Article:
No-Pasta Pasta: Pesto and Artichokes over Zucchini Noodles

I’ve been eyeing the pre-made “zoodles” at the grocery store for a few weeks, but I have been too intimidated to grab them. Serendipitously, I had a birthday coupon from Williams-Sonoma. What to choose? They literally have everything in the world and I am not actually in need of anything. Except, oh wait, I don’t have a spiralizer. Forget that I have never had zoodles, so I might hate them. It has several blades so I can use it on beets or potatoes, which I do know I like.

I picked out the Paderno 4-blade model over the OXO brand. I have used it a couple of times and it was not intuitive. I had to decipher an instruction booklet and then watch a video online, which incidentally instructed to cut the zucchini in half–wrong!–and use a much larger blade than I preferred. I found some other videos and learned some tricks. For instance, use the lower hadle to push the zucchini through the blades. Also, use strong pressure to get longer length noodles.

So the first time cooking the homemade zucchini noodles was left up to my husband…while he watched Biddi. I left him with a bowl full of raw zucchini noodles, a skillet and some olive oil and a couple of cloves of garlic while I ran out to run some errands.  And he made an amazing meal! So simple and clean tasting, and zucchini is just starting to come into season so I can’t wait to eat these all summer long!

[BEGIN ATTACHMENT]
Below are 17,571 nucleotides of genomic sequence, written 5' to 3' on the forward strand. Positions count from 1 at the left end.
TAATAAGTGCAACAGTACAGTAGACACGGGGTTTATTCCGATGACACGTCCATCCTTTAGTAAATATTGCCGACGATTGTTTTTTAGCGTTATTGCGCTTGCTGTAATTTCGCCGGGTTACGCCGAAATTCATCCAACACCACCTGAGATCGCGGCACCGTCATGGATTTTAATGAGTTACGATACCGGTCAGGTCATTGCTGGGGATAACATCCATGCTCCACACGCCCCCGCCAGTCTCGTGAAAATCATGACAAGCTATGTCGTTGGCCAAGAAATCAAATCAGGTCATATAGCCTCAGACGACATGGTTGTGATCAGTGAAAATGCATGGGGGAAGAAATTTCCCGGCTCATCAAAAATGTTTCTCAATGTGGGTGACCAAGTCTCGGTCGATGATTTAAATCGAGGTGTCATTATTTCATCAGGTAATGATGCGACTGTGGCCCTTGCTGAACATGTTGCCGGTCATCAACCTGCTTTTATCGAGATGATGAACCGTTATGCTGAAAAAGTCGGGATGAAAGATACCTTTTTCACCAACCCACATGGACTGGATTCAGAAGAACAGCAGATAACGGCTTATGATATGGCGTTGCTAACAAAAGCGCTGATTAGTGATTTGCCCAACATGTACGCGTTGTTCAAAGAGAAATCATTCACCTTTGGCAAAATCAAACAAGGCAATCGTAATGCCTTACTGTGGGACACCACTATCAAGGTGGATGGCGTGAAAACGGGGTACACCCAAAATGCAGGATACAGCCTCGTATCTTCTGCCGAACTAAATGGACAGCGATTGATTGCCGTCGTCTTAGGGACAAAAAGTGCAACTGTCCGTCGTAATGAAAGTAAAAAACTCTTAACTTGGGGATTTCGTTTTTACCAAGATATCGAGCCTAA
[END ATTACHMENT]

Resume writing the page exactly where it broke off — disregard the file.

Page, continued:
I love pasta but I do think it makes me feel bloated and not great, so I don’t eat it very often. I used to cook pasta at least once a week, but now I realize it isn’t very healthful. Also, I find that eating pasta starts a kind of carb-craving death spiral of cheap energy and subsequent crashes. Even when I make an insanely nutritious veggie pasta, my thoughts when I eat it are like, “would this just be better and paradoxically more filling without the pasta?” Yes!

Zucchini Noodles- Nailed It

In Winter I am obsessed with spaghetti squash in leiu of pasta, but not in the Spring. Like apples and sweet potatoes, by the time Spring and Summer come around they have been in storage all winter and, in my opinion, they have lost some nutritional value.  I am so excited to try out all of my stand-by pasta recipes with zucchini noodles–and zucchini isn’t even on the “Dirty Dozen,” so I can buy non-organic. Although I’m not sure if there is even a big price difference, I will usually just buy the ones that look best and are the right size for my recipe.

Zucchini NoodlesAnd since you don’t have to wait for water to boil and then pasta to cook, it is actually faster than pasta!

Some favorite pasta recipes I love are:

  • a deconstructed pesto: pine nuts, basil, olive oil and lemon juice with blistered cherry tomatoes
  • shrimp scampi: olive oil, peas, parsley, white wine, and maybe even some actual shrimp
  • anti-pasta flavors: roasted red peppers pesto, roasted red peppers, basil, black olives
  • simple tomato sauce: oven roaseted tomatoes instead of canned, red wine, roasted red peppers